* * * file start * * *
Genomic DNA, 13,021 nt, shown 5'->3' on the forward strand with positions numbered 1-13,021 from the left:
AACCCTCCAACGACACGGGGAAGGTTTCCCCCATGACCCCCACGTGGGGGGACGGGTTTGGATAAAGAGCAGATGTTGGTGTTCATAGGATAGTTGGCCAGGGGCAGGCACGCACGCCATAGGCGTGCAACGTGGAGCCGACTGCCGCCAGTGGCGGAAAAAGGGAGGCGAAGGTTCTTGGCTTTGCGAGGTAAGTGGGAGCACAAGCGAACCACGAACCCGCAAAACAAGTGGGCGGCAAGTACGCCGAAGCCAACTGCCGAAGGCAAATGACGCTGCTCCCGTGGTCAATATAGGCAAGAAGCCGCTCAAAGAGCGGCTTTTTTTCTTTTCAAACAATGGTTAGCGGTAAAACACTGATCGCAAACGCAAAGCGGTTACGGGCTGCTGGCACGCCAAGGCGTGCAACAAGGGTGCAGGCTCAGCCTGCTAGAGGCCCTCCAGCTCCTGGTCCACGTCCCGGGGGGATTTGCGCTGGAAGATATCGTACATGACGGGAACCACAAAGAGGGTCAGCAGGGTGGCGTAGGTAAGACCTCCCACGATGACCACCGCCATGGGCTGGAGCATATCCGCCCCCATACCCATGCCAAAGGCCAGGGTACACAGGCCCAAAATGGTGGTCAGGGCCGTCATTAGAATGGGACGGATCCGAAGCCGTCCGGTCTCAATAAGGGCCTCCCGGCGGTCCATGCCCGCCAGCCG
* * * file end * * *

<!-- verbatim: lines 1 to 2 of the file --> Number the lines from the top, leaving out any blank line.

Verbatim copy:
Genomic DNA, 13,021 nt, shown 5'->3' on the forward strand with positions numbered 1-13,021 from the left:
AACCCTCCAACGACACGGGGAAGGTTTCCCCCATGACCCCCACGTGGGGGGACGGGTTTGGATAAAGAGCAGATGTTGGTGTTCATAGGATAGTTGGCCAGGGGCAGGCACGCACGCCATAGGCGTGCAACGTGGAGCCGACTGCCGCCAGTGGCGGAAAAAGGGAGGCGAAGGTTCTTGGCTTTGCGAGGTAAGTGGGAGCACAAGCGAACCACGAACCCGCAAAACAAGTGGGCGGCAAGTACGCCGAAGCCAACTGCCGAAGGCAAATGACGCTGCTCCCGTGGTCAATATAGGCAAGAAGCCGCTCAAAGAGCGGCTTTTTTTCTTTTCAAACAATGGTTAGCGGTAAAACACTGATCGCAAACGCAAAGCGGTTACGGGCTGCTGGCACGCCAAGGCGTGCAACAAGGGTGCAGGCTCAGCCTGCTAGAGGCCCTCCAGCTCCTGGTCCACGTCCCGGGGGGATTTGCGCTGGAAGATATCGTACATGACGGGAACCACAAAGAGGGTCAGCAGGGTGGCGTAGGTAAGACCTCCCACGATGACCACCGCCATGGGCTGGAGCATATCCGCCCCCATACCCATGCCAAAGGCCAGGGTACACAGGCCCAAAATGGTGGTCAGGGCCGTCATTAGAATGGGACGGATCCGAAGCCGTCCGGTCTCAATAAGGGCCTCCCGGCGGTCCATGCCCGCCAGCCG